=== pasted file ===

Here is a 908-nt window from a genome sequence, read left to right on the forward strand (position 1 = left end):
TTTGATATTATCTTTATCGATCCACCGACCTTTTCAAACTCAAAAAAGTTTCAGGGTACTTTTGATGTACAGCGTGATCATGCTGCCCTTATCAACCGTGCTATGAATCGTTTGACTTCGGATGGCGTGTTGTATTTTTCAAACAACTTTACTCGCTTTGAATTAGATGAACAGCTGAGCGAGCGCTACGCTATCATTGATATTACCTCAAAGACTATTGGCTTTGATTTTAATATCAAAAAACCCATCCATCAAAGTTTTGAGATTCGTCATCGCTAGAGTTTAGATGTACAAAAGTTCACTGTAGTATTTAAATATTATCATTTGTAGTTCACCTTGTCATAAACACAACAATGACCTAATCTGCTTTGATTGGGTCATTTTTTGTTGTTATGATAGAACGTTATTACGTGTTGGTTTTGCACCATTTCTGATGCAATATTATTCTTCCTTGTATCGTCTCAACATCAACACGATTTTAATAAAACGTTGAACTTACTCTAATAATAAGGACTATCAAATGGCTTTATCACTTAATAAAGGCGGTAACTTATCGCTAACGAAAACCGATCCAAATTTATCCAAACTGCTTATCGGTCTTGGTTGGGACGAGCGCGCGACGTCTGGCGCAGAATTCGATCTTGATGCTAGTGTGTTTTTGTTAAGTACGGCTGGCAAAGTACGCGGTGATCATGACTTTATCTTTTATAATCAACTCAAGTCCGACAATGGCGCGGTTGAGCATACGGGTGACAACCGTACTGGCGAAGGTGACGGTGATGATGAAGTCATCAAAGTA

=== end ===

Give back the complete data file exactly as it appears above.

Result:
Here is a 908-nt window from a genome sequence, read left to right on the forward strand (position 1 = left end):
TTTGATATTATCTTTATCGATCCACCGACCTTTTCAAACTCAAAAAAGTTTCAGGGTACTTTTGATGTACAGCGTGATCATGCTGCCCTTATCAACCGTGCTATGAATCGTTTGACTTCGGATGGCGTGTTGTATTTTTCAAACAACTTTACTCGCTTTGAATTAGATGAACAGCTGAGCGAGCGCTACGCTATCATTGATATTACCTCAAAGACTATTGGCTTTGATTTTAATATCAAAAAACCCATCCATCAAAGTTTTGAGATTCGTCATCGCTAGAGTTTAGATGTACAAAAGTTCACTGTAGTATTTAAATATTATCATTTGTAGTTCACCTTGTCATAAACACAACAATGACCTAATCTGCTTTGATTGGGTCATTTTTTGTTGTTATGATAGAACGTTATTACGTGTTGGTTTTGCACCATTTCTGATGCAATATTATTCTTCCTTGTATCGTCTCAACATCAACACGATTTTAATAAAACGTTGAACTTACTCTAATAATAAGGACTATCAAATGGCTTTATCACTTAATAAAGGCGGTAACTTATCGCTAACGAAAACCGATCCAAATTTATCCAAACTGCTTATCGGTCTTGGTTGGGACGAGCGCGCGACGTCTGGCGCAGAATTCGATCTTGATGCTAGTGTGTTTTTGTTAAGTACGGCTGGCAAAGTACGCGGTGATCATGACTTTATCTTTTATAATCAACTCAAGTCCGACAATGGCGCGGTTGAGCATACGGGTGACAACCGTACTGGCGAAGGTGACGGTGATGATGAAGTCATCAAAGTA